‘Pillow’ Brick with Gospel of John Inscription in 13th Century Clergyman Grave, Byzantine Gold Threads Found in Medieval Bulgarian Capital Tarnovgrad
A senior medieval clergyman’s grave from the time of the Second Bulgarian Empire, possibly even one of the patriarchs of the Bulgarian Orthodox Church, containing a brick with an inscription quoting the Gospel of John, has been discovered during the latest excavations at the Tsarevets Fortress, one of the citadels of the medieval capital Tarnovgrad, today’s Veliko Tarnovo.
Other intriguing finds from the same digs in Veliko Tarnovo include gold threads from graves from the Early Byzantine and Early Christian period.
The Tsarevets Hill Fortress was one of the two citadels (together with the recently restored Trapesitsa Hill Fortress) of the medieval city of Tarnovgrad (today’s Veliko Tarnovo), which was the capital of the Second Bulgarian Empire (1185-1396/1422) for 208 years.
Nowadays, the Tsarevets Fortress is Bulgaria’s most popular cultural tourism museum landmark and the only one open for tourists 365 days a year.
The news discovered burial of a senior clergyman from the Second Bulgarian Empire has been found in the ruins of the Monastery of the Mother of God (Virgin Mary), which was built in the 13th century, and was a major monastery in the capital of the Second Bulgarian Empire.
The monastery ruins, first discovered back in 2014, are located to the southeast of the Tsarevets Hill Fortress, in the so called Frenkhisar, or “Frankish Quarter”, of the capital of the Second Bulgarian Empire Tarnovgrad. The ruins of an Early Christian and Early Byzantine basilica in the same quarter were discovered in 2015, changing the perception of the site from the pre-medieval period.
The latest findings from the Frenkhisar Quarter of the medieval Bulgarian capital Tarnovgrad have been presented by archaeologists Prof. Hitko Vachev and Iliyan Petrakiev from the Regional Museum of History in Veliko Tarnovo.
The remains of a senior clergyman, who was at the least the Father Superior of the monastery, or one of the Patriarchs of the Bulgarian Orthodox Church in the 13th – 14th century, have been found in grave No. 9 of the Monastery of the Mother of God (Virgin Mary).
Inside the grave, beneath the skull of the buried man, the archaeological team discovered a brick seemingly set there on purpose as a form of a “pillow” with an inscription in Old Bulgarian, the language of the medieval Bulgarian Empire.
Old Bulgarian was widespread in Eastern Europe as a literary language in the Middle Ages up until the Modern Era, and today is still the language of a number of Eastern Orthodox Churches, incorrectly referred to as “Church Slavonic”.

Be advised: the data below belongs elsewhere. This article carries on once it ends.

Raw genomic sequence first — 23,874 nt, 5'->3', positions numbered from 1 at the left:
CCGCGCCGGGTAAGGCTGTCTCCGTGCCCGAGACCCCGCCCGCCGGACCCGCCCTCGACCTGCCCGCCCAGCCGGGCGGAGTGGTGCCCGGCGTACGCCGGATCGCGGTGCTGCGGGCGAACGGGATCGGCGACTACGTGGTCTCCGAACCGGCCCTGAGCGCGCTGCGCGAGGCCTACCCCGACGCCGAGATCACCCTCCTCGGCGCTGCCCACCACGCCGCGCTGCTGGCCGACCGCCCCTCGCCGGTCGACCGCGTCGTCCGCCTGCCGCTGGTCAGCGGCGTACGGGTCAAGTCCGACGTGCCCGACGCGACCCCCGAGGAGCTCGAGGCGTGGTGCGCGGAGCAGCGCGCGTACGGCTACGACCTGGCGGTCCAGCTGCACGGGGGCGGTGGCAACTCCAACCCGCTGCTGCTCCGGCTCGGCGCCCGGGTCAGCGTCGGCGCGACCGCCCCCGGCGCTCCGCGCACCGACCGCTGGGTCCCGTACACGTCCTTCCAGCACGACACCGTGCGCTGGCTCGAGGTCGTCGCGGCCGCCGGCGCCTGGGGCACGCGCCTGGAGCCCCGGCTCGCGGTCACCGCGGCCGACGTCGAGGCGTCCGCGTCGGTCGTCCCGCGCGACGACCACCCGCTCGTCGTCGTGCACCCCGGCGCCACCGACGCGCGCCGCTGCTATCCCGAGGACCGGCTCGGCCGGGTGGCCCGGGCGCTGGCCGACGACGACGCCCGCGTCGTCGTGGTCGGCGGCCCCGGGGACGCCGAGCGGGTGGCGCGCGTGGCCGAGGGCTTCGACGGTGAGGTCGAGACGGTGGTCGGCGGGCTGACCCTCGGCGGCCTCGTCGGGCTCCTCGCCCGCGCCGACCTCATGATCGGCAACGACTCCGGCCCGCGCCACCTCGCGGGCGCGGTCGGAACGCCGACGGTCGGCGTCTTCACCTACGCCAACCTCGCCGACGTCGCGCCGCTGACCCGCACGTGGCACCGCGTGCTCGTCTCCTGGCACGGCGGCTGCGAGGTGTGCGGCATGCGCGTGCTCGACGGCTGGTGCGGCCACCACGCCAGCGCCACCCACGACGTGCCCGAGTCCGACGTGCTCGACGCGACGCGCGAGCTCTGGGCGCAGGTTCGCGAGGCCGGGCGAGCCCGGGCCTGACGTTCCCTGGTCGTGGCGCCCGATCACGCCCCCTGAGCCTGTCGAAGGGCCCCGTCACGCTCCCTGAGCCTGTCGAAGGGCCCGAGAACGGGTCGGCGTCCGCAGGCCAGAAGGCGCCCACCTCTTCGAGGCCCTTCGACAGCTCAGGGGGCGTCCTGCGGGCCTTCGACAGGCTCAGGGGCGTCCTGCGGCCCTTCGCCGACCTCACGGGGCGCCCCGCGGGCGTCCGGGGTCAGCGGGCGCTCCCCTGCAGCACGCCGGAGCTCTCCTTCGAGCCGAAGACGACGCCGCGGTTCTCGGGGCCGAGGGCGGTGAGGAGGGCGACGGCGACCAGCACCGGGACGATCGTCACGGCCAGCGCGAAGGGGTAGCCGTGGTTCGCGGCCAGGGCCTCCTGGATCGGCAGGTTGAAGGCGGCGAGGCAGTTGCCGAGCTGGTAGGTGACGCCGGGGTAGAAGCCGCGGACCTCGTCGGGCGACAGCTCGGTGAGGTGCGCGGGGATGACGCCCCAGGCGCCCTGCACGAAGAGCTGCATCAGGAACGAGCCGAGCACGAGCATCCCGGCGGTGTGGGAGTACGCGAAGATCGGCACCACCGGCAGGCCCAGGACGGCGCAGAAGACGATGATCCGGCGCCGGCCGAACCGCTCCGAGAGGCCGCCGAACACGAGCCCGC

The brick inscription consists of seven lines and features a two-barred cross in its middle. It has been read with help from Prof. Kazimir Popkonstantinov, an expert in Christian archaeology most famous for the 2010 discovery of the relics of St. John the Baptist on the St. Ivan (St. John) Island near Sozopol in the Black Sea.
The inscription in Old Bulgarian has turned out to contain the first four verses from the Gospel of John from the Bible’s New Testament:
(1:1) In the beginning was the Word, and the Word was with God, and the Word was God.
(1:2) The same was in the beginning with God.
(1:3) All things were made by him; and without him was not any thing made that was made.
(1:4) In him was life; and the life was the light of men.
According to the archaeological team, the discovery of the brick with the inscription quoting the Gospel of John inside the grave of the 13th century clergyman’s grave in the Frenkhisar Quarter in Bulgaria’s Veliko Tarnovo is proving invaluable for studying the life in the capital city of Tarnovgrad in the High Middle Ages.
“Such ‘underhead’ (or pillow) bricks were placed beneath the heads of members of the senior clergy in their graves,” lead archaeologist Vachev has said a news conference.
“At this point, there is no way to say with absolute certainty who the buried man was but it can be assumed that he was at least the Father Superior of the monastery,” he adds.
“There is a hypothesis that he was one of the Bulgarian Patriarchs. It is possible that he was a senior clergyman named Yoan (Ivan, John) who had requested that a quote from the Holy Gospel of John be placed beneath his head in his grave,” Vachev elaborates.
The significance of the discovery of the 13th century grave brick inscription quoting the first four verses from the Gospel of John in the Bible’s New Testament has been detailed further by Prof. Kazimir Popkonstantinov from Veliko Tarnovo University “St. Cyril and St. Methodius” who helped read the inscription.
Popkonstantinov has praised Vachev’s discovery back in 2014 of the ruins of the Holy Mother of God Monastery, pointing out that the monastery in question function in the 13th – 14th century, at the height of the Second Bulgarian Empire, and also during the first two centuries (out of a total of rougly five centuries) of the Ottoman occupation of Bulgaria, that is, in the 15th – 16th century.
“One peculiar artifact [from the monastery] has been a brick with an inscription of seven lines and a two-barred cross in the middle. It has been found beneath the head of the person laid in grave No. 9, which we date to the second half of the 13th century,” Popkonstantinov has told the 24 Chasa daily in an interview.
“The inscription indicates that the buried man was a senior clergyman. So far we have seen one such discovery [of an underhead brick inscription] found in the town of Parvomay [in Southeast Bulgaria] but it is bilingual – it has a brief introduction in Greek followed by a text in Old Bulgarian. Plus, the inscription from Parvomay was found accidentally during construction digs, and not in its original context,” the archaeologist elaborates.